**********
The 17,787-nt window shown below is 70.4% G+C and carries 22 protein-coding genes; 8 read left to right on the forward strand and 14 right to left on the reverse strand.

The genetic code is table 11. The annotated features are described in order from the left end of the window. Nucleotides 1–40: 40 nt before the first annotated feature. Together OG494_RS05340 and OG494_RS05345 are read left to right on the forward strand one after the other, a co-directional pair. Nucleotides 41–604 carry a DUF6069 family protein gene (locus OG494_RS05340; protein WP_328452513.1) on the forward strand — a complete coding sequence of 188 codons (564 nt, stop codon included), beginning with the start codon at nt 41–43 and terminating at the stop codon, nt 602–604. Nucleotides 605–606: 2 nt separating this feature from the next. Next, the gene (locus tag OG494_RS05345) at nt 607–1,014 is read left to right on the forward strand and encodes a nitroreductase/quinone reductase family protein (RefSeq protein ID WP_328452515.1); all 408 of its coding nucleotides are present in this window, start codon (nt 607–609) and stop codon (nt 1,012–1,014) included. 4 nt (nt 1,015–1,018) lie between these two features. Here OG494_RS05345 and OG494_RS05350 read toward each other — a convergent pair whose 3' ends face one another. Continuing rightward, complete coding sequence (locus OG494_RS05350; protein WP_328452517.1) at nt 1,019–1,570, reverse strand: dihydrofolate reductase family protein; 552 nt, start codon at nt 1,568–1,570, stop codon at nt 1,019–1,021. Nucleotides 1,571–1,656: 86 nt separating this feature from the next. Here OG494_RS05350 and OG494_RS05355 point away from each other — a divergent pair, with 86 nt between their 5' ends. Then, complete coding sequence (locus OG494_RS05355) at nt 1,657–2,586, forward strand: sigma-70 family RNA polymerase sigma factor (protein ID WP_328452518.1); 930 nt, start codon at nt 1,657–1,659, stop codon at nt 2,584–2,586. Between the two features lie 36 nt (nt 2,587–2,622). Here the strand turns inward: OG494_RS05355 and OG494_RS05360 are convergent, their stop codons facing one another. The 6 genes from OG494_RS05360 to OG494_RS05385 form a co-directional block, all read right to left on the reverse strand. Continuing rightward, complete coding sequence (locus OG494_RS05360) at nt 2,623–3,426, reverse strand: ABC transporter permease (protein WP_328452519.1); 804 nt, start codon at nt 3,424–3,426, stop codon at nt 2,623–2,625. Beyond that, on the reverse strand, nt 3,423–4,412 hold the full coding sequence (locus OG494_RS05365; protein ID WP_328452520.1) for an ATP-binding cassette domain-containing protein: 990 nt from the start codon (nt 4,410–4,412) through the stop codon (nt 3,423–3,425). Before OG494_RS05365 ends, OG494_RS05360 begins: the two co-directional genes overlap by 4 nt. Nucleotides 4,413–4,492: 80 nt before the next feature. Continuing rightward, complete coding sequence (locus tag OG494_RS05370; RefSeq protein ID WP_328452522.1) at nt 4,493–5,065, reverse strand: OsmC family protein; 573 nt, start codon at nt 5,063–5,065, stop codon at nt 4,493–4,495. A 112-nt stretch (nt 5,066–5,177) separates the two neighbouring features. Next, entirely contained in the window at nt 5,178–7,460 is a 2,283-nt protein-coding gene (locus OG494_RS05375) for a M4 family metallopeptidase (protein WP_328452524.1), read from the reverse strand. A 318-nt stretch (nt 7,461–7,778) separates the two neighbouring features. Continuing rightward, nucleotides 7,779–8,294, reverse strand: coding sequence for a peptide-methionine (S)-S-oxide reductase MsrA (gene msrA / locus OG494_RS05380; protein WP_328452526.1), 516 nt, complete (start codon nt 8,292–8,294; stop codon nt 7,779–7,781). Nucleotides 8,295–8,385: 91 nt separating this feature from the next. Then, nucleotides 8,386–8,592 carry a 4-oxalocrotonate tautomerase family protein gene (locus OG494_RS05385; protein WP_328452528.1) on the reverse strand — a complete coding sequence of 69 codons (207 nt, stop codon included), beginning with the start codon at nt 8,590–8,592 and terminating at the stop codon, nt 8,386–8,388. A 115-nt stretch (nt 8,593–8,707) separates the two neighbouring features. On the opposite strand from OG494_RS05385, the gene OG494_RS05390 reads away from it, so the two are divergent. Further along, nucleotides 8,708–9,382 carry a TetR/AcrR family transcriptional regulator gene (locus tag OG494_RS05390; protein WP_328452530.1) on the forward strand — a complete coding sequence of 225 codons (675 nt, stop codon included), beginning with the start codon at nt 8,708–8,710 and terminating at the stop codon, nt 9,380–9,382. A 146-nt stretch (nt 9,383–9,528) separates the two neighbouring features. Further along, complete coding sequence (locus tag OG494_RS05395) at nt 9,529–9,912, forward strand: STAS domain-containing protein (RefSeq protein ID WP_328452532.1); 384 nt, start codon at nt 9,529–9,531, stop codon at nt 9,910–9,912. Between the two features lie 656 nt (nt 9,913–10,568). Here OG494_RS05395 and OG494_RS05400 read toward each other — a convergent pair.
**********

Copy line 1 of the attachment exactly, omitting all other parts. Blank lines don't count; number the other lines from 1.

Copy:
The 17,787-nt window shown below is 70.4% G+C and carries 22 protein-coding genes; 8 read left to right on the forward strand and 14 right to left on the reverse strand.